In each state there are counties that help predict which way the state is going to go in the election.

In North Carolina, Wake County serves as a bellwether for rough predictions. It is the largest county in the state and right where Raleigh is located. CNN did an analysis of the county in 2008 and 2012 and discovered an interesting trend.

There is no doubt the county will go Democratic considering its demographics and being in the heart of the Research Triangle, but what is important is the turnout rate. In 2008, then-Senator Obama won the county by 63,000 votes (and won the state). In 2012, President Obama only won by 54,000 votes. For a state that’s going to be a close one, an almost extra 10,000 votes is critical for Hillary Clinton to win.

The key to bring up the voter turnout will be turn out the African American voters in the county. However, being located in the Research Triangle, the college educated whites have become paramount as well. If Hillary Clinton can win both of these demographics by a large enough margin in the county, then her chances look good for North Carolina to turn blue.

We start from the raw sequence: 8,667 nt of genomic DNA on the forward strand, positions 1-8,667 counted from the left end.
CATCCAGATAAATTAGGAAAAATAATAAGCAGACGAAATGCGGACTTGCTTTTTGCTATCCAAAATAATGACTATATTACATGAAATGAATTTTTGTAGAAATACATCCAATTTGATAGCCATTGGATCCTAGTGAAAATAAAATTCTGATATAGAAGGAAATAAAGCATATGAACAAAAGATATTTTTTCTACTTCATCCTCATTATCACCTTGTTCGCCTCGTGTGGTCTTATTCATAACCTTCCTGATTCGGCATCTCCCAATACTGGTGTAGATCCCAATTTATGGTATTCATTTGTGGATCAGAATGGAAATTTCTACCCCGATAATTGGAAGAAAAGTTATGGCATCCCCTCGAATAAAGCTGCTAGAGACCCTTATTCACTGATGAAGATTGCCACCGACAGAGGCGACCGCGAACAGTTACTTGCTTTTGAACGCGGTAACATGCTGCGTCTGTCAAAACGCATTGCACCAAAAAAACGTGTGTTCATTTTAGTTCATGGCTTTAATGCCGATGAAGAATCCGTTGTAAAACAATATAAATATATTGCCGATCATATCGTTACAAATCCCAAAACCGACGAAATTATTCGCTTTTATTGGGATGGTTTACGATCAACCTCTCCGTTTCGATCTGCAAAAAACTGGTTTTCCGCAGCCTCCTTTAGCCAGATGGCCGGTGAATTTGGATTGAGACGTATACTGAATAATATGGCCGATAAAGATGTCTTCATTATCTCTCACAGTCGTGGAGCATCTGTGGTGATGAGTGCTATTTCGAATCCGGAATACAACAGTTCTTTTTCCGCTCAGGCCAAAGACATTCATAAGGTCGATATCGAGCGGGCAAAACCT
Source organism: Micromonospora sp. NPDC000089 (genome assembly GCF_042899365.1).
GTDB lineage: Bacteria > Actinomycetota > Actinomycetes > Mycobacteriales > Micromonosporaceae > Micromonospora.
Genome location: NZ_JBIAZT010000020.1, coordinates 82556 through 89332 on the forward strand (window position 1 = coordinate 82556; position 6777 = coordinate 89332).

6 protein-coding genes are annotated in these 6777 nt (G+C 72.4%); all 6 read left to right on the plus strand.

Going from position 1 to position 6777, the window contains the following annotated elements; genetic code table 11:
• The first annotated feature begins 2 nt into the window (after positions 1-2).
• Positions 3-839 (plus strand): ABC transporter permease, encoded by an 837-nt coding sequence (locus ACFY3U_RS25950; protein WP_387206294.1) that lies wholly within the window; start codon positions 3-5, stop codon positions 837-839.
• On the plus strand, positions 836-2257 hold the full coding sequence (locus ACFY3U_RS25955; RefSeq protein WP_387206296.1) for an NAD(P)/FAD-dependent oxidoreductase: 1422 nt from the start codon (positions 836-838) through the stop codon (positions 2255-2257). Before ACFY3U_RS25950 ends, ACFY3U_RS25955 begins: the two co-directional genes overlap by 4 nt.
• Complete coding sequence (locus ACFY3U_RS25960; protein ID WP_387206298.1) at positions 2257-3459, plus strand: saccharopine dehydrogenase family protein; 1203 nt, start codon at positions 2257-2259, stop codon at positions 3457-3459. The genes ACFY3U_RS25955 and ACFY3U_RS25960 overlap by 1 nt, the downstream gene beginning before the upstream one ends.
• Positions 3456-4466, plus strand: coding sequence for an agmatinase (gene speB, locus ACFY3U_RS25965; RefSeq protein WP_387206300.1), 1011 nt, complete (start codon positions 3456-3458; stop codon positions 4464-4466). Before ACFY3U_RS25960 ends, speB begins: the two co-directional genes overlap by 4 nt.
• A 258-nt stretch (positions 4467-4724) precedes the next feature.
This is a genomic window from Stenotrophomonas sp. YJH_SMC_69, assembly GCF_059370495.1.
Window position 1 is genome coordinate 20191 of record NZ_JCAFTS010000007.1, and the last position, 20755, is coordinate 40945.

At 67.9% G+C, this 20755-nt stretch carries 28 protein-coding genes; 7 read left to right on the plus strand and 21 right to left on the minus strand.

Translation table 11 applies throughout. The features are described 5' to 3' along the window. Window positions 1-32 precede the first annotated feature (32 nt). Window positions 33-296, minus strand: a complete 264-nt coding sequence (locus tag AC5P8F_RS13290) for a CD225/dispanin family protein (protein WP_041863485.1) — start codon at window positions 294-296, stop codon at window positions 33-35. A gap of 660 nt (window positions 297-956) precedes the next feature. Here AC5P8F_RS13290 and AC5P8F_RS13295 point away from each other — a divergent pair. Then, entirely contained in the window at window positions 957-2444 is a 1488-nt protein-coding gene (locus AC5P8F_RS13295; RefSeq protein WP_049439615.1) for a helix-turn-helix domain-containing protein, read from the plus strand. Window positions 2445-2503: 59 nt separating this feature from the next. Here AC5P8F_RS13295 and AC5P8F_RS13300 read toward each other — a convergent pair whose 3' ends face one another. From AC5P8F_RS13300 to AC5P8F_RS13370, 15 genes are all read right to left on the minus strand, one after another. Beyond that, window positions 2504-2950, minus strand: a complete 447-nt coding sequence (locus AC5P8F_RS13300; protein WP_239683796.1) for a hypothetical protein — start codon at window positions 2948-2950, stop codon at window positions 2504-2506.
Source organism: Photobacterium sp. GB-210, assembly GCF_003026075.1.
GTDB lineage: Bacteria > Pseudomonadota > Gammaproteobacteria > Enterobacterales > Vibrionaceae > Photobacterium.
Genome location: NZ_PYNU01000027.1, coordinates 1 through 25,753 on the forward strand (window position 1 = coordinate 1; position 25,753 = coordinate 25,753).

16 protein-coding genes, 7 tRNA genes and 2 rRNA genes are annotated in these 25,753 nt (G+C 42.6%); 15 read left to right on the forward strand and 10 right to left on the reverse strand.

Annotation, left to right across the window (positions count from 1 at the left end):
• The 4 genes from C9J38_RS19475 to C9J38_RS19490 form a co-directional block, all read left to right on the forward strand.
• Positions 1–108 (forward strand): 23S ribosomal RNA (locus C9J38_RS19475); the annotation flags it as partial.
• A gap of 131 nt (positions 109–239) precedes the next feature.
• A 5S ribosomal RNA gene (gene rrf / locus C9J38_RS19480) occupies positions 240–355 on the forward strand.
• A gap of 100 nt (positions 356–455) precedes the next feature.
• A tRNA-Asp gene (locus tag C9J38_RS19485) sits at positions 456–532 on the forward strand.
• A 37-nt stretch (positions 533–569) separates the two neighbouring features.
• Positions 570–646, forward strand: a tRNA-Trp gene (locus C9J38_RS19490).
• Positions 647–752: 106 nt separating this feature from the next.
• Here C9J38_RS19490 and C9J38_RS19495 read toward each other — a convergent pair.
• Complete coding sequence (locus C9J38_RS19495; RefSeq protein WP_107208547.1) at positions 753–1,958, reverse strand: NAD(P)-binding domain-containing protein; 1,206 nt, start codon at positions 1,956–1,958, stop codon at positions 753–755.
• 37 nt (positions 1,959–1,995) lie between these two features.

NPR also points out the county in the Western part of the state that has voted for the winner in the last three presidential election cycles and last three Senate elections. It is Watauga County located right next to the Tennessee boarder. While certainly not a very populous county, home to Boone though, it has served as a predictor for the last several winners.

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